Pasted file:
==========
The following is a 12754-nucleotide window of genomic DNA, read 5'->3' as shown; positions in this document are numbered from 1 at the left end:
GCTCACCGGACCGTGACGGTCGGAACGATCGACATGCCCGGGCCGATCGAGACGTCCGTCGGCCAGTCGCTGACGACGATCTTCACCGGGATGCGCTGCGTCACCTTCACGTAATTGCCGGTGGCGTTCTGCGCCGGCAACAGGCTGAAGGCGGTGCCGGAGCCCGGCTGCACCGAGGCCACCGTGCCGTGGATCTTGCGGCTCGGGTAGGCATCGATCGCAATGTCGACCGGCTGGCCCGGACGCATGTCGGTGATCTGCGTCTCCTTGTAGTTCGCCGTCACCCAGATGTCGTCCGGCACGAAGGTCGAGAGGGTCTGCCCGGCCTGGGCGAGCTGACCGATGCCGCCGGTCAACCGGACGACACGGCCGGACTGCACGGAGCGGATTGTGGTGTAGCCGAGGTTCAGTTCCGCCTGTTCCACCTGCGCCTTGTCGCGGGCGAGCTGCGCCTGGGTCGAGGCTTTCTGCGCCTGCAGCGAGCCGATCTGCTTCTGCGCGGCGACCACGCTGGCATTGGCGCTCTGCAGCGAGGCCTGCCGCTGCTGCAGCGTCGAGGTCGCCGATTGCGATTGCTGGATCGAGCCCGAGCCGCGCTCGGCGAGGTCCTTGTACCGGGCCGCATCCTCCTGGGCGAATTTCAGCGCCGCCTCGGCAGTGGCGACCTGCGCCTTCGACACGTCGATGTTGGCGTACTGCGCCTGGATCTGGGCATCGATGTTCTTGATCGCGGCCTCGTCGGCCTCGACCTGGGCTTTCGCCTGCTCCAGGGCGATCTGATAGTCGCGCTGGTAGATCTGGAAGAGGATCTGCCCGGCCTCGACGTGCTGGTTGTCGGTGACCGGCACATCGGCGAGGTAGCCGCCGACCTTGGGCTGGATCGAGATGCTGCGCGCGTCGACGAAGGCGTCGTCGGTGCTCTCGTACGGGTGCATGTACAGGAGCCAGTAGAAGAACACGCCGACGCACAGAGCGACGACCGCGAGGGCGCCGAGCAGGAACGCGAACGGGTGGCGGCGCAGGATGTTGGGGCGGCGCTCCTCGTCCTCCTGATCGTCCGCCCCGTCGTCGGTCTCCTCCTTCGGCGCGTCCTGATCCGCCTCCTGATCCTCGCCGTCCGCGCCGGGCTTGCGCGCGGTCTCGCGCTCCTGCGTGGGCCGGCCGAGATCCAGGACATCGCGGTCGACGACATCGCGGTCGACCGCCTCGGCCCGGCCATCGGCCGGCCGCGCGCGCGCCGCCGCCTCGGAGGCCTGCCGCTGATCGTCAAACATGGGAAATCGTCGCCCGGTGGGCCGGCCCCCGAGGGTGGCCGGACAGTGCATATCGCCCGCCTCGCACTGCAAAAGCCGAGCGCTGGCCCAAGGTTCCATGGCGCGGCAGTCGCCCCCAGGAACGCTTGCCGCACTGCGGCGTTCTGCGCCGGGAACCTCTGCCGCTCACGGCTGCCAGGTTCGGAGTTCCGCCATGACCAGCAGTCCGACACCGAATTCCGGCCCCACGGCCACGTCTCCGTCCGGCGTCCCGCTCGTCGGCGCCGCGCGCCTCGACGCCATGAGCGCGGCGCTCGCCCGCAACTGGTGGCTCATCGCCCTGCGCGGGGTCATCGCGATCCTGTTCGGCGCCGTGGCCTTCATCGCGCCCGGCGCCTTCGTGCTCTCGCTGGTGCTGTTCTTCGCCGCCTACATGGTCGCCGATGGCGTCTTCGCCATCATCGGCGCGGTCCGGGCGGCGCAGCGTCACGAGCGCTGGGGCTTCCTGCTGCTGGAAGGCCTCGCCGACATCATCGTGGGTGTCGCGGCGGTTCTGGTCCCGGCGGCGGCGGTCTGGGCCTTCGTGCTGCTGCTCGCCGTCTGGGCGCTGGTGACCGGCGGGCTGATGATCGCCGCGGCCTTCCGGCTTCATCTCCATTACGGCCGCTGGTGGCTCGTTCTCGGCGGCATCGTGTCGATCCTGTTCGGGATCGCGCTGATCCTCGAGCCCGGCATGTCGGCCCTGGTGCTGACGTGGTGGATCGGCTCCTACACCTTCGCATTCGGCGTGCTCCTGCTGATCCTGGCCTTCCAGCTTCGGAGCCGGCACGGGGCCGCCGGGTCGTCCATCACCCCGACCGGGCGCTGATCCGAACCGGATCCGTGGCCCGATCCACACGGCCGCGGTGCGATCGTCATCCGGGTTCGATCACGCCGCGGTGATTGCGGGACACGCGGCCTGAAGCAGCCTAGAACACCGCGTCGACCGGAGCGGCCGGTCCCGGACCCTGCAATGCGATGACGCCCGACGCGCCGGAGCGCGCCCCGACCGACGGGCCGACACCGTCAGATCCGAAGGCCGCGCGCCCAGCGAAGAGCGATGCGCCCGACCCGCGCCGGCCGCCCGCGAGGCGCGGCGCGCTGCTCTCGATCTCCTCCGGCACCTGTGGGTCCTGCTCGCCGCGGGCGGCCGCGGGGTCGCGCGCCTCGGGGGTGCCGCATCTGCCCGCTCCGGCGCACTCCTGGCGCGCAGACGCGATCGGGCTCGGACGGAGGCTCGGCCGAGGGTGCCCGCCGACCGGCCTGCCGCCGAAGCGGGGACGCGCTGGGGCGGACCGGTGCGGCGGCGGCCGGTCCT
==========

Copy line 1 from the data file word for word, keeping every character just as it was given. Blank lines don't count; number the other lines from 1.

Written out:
The following is a 12754-nucleotide window of genomic DNA, read 5'->3' as shown; positions in this document are numbered from 1 at the left end: